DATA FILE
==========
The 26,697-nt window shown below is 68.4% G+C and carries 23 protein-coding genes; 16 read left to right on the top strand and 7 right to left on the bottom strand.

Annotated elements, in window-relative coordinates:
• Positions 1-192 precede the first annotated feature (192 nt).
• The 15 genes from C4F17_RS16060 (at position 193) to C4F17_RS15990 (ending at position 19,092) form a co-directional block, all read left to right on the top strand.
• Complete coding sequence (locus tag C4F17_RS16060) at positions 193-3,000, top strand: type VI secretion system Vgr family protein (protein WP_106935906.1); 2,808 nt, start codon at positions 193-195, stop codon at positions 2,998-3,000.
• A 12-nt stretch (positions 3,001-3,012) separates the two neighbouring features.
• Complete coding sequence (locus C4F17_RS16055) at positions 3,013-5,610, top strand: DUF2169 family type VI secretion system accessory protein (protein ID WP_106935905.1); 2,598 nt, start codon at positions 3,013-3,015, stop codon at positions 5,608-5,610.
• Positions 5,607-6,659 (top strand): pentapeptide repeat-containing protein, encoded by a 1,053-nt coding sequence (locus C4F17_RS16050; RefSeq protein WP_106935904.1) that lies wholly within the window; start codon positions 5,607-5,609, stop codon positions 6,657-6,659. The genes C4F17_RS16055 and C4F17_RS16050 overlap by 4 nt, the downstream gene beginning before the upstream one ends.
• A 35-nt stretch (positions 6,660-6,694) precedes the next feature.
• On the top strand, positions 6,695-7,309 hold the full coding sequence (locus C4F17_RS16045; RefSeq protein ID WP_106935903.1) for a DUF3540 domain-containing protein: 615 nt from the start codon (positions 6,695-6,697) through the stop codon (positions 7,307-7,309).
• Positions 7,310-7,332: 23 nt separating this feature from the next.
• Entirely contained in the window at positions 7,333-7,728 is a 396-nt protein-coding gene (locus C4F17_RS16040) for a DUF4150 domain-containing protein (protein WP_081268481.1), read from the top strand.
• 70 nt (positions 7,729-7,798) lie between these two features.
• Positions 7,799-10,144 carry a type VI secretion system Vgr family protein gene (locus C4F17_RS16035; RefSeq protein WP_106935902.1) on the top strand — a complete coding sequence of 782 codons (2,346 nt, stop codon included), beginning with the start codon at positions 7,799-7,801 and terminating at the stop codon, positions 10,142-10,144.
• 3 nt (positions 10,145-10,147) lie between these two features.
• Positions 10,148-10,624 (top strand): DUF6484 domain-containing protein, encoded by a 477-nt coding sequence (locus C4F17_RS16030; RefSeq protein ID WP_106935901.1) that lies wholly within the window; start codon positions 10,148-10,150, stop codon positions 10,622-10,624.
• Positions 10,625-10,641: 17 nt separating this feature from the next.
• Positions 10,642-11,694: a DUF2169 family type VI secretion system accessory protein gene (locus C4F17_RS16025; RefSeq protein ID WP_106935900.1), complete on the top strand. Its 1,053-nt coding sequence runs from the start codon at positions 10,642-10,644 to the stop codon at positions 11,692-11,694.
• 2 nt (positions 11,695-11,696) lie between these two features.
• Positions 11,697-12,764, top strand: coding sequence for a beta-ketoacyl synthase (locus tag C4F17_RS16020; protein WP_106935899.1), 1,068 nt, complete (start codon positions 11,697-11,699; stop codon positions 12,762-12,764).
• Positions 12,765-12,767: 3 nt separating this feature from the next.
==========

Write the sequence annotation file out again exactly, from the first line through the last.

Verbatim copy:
The 26,697-nt window shown below is 68.4% G+C and carries 23 protein-coding genes; 16 read left to right on the top strand and 7 right to left on the bottom strand.

Annotated elements, in window-relative coordinates:
• Positions 1-192 precede the first annotated feature (192 nt).
• The 15 genes from C4F17_RS16060 (at position 193) to C4F17_RS15990 (ending at position 19,092) form a co-directional block, all read left to right on the top strand.
• Complete coding sequence (locus tag C4F17_RS16060) at positions 193-3,000, top strand: type VI secretion system Vgr family protein (protein WP_106935906.1); 2,808 nt, start codon at positions 193-195, stop codon at positions 2,998-3,000.
• A 12-nt stretch (positions 3,001-3,012) separates the two neighbouring features.
• Complete coding sequence (locus C4F17_RS16055) at positions 3,013-5,610, top strand: DUF2169 family type VI secretion system accessory protein (protein ID WP_106935905.1); 2,598 nt, start codon at positions 3,013-3,015, stop codon at positions 5,608-5,610.
• Positions 5,607-6,659 (top strand): pentapeptide repeat-containing protein, encoded by a 1,053-nt coding sequence (locus C4F17_RS16050; RefSeq protein WP_106935904.1) that lies wholly within the window; start codon positions 5,607-5,609, stop codon positions 6,657-6,659. The genes C4F17_RS16055 and C4F17_RS16050 overlap by 4 nt, the downstream gene beginning before the upstream one ends.
• A 35-nt stretch (positions 6,660-6,694) precedes the next feature.
• On the top strand, positions 6,695-7,309 hold the full coding sequence (locus C4F17_RS16045; RefSeq protein ID WP_106935903.1) for a DUF3540 domain-containing protein: 615 nt from the start codon (positions 6,695-6,697) through the stop codon (positions 7,307-7,309).
• Positions 7,310-7,332: 23 nt separating this feature from the next.
• Entirely contained in the window at positions 7,333-7,728 is a 396-nt protein-coding gene (locus C4F17_RS16040) for a DUF4150 domain-containing protein (protein WP_081268481.1), read from the top strand.
• 70 nt (positions 7,729-7,798) lie between these two features.
• Positions 7,799-10,144 carry a type VI secretion system Vgr family protein gene (locus C4F17_RS16035; RefSeq protein WP_106935902.1) on the top strand — a complete coding sequence of 782 codons (2,346 nt, stop codon included), beginning with the start codon at positions 7,799-7,801 and terminating at the stop codon, positions 10,142-10,144.
• 3 nt (positions 10,145-10,147) lie between these two features.
• Positions 10,148-10,624 (top strand): DUF6484 domain-containing protein, encoded by a 477-nt coding sequence (locus C4F17_RS16030; RefSeq protein ID WP_106935901.1) that lies wholly within the window; start codon positions 10,148-10,150, stop codon positions 10,622-10,624.
• Positions 10,625-10,641: 17 nt separating this feature from the next.
• Positions 10,642-11,694: a DUF2169 family type VI secretion system accessory protein gene (locus C4F17_RS16025; RefSeq protein ID WP_106935900.1), complete on the top strand. Its 1,053-nt coding sequence runs from the start codon at positions 10,642-10,644 to the stop codon at positions 11,692-11,694.
• 2 nt (positions 11,695-11,696) lie between these two features.
• Positions 11,697-12,764, top strand: coding sequence for a beta-ketoacyl synthase (locus tag C4F17_RS16020; protein WP_106935899.1), 1,068 nt, complete (start codon positions 11,697-11,699; stop codon positions 12,762-12,764).
• Positions 12,765-12,767: 3 nt separating this feature from the next.